News & Events

ESEB 2019 logo
The 2019 Congress of the European Society for Evolutionary Biology (ESEB) took place in Turku, Finland, on the 19-24th of August. A couple of us attended and presented their work:

Franjo gave a talk: Regulatory networks link phenotypic plasticity to evolvability. His talk can be watched at the conference website.

Boris gave a talk: Long live the queen: eusociality and the evolutionary theory of aging.

Magdalena presented a poster Evolution of emotions and learning – a neural network model

Daniel presented a poster How can division of labour in social insects evolve?

The ESEB congress was as always intensive, with many talks from different evolutionary biology areas. Evolution of adaptation seemed to be one of the more popular topics covered among others by sessions Rapid evolutionary adaptations: potential and constraints; and Genetics and genomics of adaptations. Two sessions were devoted to theoretical work: Mathematical models in evolutionary biology; and Evolutionary game theory: modern development and interdisciplinary adaptations. Theoretical talks in other sessions were rather scarce.
Many of the talks can be watched at the congress website. Many of the posters have been archived at Figshare, just search for Evol2019 or ESEB2019.

Lukas Geyrhofer
On the 19th of June we were visited by Lukas Geyrhofer, currently a postdoc at the Israel Institute of Technology (Technion) in Haifa. He gave a talk about his work in an international project on the evolution of antibiotic resistance:

Public good dilemmas in the evolution of antibiotic resistance

Thomas Oudman
Thomas Oudman from the University of St. Andrews and NIOZ was visiting our group on the 11th and 12th of June. He gave a talk about his work on the role of culture in migratory barnacle geese:

Taking animal decisions seriously: the roles of culture and experience in the ecology and evolution of migratory behaviour by barnacle geese

Abstract: Arctic breeding birds are facing strong ecological changes along their migration routes, which requires them to adjust their strategies. What are the inheritance mechanisms of migratory behaviour, and how do they help or constrain species in changing it? Barnacle geese breeding on Spitsbergen face changes in food phenology along their staging sites. More than forty years of observations in the UK, along the Norwegian coast and on Spitsbergen show a clear response in migratory behaviour. We designed individual-based models to simulate different potential ways in which geese might develop and adjust their migratory behaviour. Using Approximate Bayesian Computation methods, we compared the resulting simulations with the actual patterns that emerge from bird counts and mark-recapture analysis of ring readings. The results suggest that group-decisions are crucial to explain the observed behavioural changes, and that older individuals lead groups, informing their decision by individual experiences. Young geese change strategy more often than older geese. This does not seem to result from a higher tendency to explore, but from a stronger tendency to switch between groups. In other words, it looks like barnacle geese have an advanced cultural system that allows them to respond to trends in environmental conditions spanning several generations.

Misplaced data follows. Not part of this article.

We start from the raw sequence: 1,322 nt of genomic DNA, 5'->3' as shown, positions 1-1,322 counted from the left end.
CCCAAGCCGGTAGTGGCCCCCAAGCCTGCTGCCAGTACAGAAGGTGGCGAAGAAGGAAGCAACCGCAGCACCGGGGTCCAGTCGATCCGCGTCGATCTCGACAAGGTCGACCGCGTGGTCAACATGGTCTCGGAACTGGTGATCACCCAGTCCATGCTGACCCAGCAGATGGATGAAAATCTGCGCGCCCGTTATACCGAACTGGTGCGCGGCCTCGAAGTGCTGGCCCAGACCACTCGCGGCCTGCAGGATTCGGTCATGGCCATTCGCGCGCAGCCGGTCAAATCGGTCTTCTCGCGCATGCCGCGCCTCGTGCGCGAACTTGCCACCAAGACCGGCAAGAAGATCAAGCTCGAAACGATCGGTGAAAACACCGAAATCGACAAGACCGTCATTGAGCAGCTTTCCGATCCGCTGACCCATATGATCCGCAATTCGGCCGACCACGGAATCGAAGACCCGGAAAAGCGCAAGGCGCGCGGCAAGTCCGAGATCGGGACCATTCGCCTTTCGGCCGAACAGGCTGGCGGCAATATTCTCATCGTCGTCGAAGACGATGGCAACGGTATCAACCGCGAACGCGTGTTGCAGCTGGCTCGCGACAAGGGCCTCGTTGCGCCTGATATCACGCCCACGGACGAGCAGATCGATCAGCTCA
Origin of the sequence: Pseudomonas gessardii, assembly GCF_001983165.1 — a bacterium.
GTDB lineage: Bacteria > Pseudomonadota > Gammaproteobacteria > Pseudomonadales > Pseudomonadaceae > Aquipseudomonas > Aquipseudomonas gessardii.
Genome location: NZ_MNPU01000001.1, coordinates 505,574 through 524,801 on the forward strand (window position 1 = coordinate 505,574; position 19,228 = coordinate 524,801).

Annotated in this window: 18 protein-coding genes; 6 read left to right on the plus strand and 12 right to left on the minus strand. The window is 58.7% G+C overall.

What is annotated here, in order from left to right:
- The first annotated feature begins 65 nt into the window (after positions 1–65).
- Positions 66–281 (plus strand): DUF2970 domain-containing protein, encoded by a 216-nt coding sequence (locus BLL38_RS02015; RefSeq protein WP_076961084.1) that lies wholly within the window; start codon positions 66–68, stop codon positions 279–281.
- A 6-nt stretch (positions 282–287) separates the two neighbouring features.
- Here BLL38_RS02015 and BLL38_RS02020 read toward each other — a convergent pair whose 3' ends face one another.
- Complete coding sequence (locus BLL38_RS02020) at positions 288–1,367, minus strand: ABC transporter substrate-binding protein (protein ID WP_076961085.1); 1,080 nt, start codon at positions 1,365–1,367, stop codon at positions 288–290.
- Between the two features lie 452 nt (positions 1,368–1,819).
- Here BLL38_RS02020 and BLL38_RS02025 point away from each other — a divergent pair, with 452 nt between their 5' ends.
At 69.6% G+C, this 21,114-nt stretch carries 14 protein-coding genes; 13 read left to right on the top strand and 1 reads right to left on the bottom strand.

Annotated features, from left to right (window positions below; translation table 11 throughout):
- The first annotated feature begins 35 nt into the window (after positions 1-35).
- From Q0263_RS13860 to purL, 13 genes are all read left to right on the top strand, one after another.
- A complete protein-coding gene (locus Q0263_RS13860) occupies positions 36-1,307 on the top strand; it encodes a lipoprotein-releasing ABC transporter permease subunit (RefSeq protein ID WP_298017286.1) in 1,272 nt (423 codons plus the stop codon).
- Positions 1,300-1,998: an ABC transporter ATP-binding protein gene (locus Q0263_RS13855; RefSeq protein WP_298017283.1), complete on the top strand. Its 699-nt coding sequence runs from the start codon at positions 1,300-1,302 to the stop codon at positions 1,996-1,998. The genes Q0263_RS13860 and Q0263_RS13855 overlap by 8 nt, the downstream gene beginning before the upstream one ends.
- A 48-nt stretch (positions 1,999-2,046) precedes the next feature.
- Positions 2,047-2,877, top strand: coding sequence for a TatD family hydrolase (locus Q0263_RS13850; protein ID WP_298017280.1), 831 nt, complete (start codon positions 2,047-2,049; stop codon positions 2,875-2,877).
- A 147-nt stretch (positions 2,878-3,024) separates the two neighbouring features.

We also had interesting discussions about other aspects of animal culture, learning, migratory behaviour and ecology and evolutionary biology.

NLSEB logo
On the 16th of April the second conference of the Nederlands Society for Evolutionary Biology took place in Akoesticum in Ede (Netherlands). Many MARMots attended the meeting and some presented their work during the poster session:

Xiaoyan Long “Coevolution of sex-specific parental roles and the sex ratio”

Timo van Eldijk “Does evolutionary rescue theory predict evolution of antibiotic resistance?”

Apu Ramesh “Eco-evo-devo of migration syndromes”

We are happy to announce that Timo and Apu received poster prizes, 3rd and 2nd place, respectively.